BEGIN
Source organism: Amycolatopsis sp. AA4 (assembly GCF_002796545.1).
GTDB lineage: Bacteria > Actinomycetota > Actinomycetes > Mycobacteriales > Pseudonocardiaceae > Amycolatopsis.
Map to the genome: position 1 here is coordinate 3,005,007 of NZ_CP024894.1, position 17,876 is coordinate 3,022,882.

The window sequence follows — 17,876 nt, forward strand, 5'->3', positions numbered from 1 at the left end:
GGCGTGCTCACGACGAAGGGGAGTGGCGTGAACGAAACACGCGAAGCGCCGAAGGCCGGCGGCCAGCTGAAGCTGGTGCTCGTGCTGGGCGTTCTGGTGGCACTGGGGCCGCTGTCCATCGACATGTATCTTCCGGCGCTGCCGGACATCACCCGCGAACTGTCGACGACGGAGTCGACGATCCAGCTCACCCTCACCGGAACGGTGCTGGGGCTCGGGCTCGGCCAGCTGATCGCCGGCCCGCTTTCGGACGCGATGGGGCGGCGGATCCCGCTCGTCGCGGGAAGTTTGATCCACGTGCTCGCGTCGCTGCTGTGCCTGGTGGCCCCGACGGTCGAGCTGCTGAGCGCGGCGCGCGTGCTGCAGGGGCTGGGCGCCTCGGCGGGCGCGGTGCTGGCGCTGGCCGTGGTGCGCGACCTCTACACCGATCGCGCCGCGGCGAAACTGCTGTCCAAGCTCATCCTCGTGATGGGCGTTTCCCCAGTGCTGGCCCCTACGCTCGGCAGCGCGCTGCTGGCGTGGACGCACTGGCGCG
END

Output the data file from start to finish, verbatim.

Source organism: Amycolatopsis sp. AA4 (assembly GCF_002796545.1).
GTDB lineage: Bacteria > Actinomycetota > Actinomycetes > Mycobacteriales > Pseudonocardiaceae > Amycolatopsis.
Map to the genome: position 1 here is coordinate 3,005,007 of NZ_CP024894.1, position 17,876 is coordinate 3,022,882.

The window sequence follows — 17,876 nt, forward strand, 5'->3', positions numbered from 1 at the left end:
GGCGTGCTCACGACGAAGGGGAGTGGCGTGAACGAAACACGCGAAGCGCCGAAGGCCGGCGGCCAGCTGAAGCTGGTGCTCGTGCTGGGCGTTCTGGTGGCACTGGGGCCGCTGTCCATCGACATGTATCTTCCGGCGCTGCCGGACATCACCCGCGAACTGTCGACGACGGAGTCGACGATCCAGCTCACCCTCACCGGAACGGTGCTGGGGCTCGGGCTCGGCCAGCTGATCGCCGGCCCGCTTTCGGACGCGATGGGGCGGCGGATCCCGCTCGTCGCGGGAAGTTTGATCCACGTGCTCGCGTCGCTGCTGTGCCTGGTGGCCCCGACGGTCGAGCTGCTGAGCGCGGCGCGCGTGCTGCAGGGGCTGGGCGCCTCGGCGGGCGCGGTGCTGGCGCTGGCCGTGGTGCGCGACCTCTACACCGATCGCGCCGCGGCGAAACTGCTGTCCAAGCTCATCCTCGTGATGGGCGTTTCCCCAGTGCTGGCCCCTACGCTCGGCAGCGCGCTGCTGGCGTGGACGCACTGGCGCG